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Sports Psychology

Related pages: Team Psychology, Stress management, Performance Anxiety, Mental Health Links

A skating program may last anywhere from fifty seconds to over four and a half minutes. During this time, a skater must land every jump, nail every lift, or perform every bit of footwork with complete precision. There are no time outs, no second chances.

I dare anyone to say that figure skaters aren't under a lot of pressure.

It's true that ninety percent of any sport is mental. Your mind is what controls your body, and if your body is prepared but your mind is not, well, the results will probably not be what you hoped for. The key to skating a good program is good, strong mental focus and self-confidence.

One good idea is to have some sort of set routine for the day of competition. Check screws to make sure they are tight enough, check laces to make sure they are not broken (or in immediate danger of breaking), check costume ahead of time in case it needs some last minute repairs, etc. This way, you will know ahead of time that your equipment will not hinder your performance. It's okay to have a few "superstitions" as well, as long as you don't let it get too out of hand. (In other words, understand that there is a fine line between following a routine and being "obsessive compulsive" about it. The routine is supposed to help calm nerves, but this doesn't mean that all is lost if you cannot follow the routine exactly.)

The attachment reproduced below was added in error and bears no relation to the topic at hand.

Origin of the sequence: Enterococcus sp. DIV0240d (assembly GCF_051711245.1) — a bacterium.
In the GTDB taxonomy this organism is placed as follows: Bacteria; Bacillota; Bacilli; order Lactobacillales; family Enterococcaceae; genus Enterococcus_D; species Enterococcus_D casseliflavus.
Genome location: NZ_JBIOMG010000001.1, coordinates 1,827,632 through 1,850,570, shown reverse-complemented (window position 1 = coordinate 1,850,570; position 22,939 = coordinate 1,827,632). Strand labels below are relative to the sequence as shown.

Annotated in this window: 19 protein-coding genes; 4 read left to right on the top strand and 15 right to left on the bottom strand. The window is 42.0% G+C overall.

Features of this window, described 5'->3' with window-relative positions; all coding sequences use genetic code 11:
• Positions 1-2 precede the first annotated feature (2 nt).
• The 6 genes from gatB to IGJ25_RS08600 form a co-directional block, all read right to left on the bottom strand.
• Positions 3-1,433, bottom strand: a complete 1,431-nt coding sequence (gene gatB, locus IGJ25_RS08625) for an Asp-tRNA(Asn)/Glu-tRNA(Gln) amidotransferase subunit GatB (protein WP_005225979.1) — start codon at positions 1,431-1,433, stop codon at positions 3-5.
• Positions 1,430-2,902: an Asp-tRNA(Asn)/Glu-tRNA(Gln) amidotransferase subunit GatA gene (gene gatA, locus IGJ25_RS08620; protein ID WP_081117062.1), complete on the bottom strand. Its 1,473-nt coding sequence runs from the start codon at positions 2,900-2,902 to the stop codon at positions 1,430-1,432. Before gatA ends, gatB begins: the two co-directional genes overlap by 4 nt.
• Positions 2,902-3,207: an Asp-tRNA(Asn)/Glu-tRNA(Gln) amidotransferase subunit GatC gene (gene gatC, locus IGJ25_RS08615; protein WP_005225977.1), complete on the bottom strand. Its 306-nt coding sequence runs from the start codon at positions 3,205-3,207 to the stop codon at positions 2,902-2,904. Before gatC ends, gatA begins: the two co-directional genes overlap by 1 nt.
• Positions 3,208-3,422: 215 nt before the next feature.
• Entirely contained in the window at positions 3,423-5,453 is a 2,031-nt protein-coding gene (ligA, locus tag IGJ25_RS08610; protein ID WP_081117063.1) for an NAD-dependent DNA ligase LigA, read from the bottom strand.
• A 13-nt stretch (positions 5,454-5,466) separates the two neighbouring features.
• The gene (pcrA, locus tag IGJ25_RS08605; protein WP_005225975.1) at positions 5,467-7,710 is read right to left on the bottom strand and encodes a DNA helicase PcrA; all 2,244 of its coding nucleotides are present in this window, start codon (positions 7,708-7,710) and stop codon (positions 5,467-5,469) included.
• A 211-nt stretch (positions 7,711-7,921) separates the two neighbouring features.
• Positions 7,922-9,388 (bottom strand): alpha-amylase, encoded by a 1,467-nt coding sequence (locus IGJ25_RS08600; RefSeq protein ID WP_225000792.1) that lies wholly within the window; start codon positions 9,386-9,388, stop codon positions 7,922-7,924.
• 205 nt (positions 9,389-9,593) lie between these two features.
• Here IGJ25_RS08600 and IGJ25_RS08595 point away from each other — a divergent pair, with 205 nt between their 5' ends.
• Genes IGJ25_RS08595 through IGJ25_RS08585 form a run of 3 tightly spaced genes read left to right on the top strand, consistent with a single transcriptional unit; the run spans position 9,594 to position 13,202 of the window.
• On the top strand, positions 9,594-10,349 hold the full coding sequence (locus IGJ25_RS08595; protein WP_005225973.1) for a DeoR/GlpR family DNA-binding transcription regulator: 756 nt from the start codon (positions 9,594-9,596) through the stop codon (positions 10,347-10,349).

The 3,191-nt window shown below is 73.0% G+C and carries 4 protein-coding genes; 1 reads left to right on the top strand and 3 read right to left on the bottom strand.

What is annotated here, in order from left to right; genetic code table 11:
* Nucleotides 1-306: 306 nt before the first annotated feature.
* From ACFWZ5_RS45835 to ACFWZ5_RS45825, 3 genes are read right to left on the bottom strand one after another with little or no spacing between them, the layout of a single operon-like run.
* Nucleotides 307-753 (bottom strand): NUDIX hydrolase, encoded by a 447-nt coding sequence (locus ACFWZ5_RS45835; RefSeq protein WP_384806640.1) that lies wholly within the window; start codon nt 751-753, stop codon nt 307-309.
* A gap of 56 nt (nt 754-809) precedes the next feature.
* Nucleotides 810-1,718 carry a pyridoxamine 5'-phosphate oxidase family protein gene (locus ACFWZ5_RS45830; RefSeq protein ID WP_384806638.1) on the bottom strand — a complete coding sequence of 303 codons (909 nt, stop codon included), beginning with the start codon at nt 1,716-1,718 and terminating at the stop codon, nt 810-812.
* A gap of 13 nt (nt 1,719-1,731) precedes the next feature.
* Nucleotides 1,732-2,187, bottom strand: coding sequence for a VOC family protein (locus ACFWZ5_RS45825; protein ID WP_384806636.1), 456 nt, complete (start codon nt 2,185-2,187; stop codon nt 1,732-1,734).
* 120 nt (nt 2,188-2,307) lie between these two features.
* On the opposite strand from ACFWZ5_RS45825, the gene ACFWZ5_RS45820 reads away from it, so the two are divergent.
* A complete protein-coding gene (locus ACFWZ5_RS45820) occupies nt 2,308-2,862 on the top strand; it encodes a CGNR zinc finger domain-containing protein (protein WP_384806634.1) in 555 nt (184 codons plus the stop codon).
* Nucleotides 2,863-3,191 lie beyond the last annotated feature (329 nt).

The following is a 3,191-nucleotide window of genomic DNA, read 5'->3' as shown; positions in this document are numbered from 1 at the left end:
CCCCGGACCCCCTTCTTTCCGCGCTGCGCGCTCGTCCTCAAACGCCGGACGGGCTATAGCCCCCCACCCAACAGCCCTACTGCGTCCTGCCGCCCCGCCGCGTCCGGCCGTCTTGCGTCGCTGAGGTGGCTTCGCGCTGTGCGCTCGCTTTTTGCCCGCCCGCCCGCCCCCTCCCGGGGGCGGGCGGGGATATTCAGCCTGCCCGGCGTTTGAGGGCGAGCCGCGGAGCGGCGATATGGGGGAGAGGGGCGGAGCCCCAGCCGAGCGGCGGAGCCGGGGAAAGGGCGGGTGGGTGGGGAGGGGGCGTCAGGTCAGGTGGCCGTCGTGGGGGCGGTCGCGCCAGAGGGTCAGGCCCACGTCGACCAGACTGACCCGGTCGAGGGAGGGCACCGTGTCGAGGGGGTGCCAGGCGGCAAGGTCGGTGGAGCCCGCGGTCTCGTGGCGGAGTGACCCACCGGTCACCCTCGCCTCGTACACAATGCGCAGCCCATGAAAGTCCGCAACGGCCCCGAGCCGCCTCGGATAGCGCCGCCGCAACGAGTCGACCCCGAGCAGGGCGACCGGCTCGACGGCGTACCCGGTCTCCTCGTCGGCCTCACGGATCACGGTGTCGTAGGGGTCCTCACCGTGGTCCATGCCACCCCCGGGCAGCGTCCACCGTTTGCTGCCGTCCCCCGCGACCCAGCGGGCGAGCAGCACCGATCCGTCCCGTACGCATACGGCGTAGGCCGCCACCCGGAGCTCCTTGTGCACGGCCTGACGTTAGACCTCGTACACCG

Visualization is also an important technique to learn, both during training and on the day of competition. Close your eyes and imagine yourself doing your routine the way YOU want to do it. Pretend you have a video camera and can focus in on that image of yourself performing at your very best. If you're not shy about it, you might even want to play your music (preferably with headphones so you don't interfere with others doing the same) and move along with it as you visualize your program.

Once you step out onto the ice, focus on the task at hand. Think about what you have to do, and then do it, without agonizing over the performance you have ahead of you. Excessive worrying can easily cause a skater to "psych themselves out," or commit silly errors that they would not have otherwise done in practice. Once you are out on the ice, it's time to let your "muscle memory" take over. Overthinking it all will only get you into trouble.

And most importantly... RELAX AND HAVE FUN!!!

Sports Psychology Links

Sports Psychology from
AthleticInsight Online Sports Psychology Journal
Peak Performance Under Stress: Dealing With Parents
The American Board of Sports Psychology
Sports Psychology OverSite
Sports Illustrated for Women: Your Attitude
Break through self-doubt Back to Main Page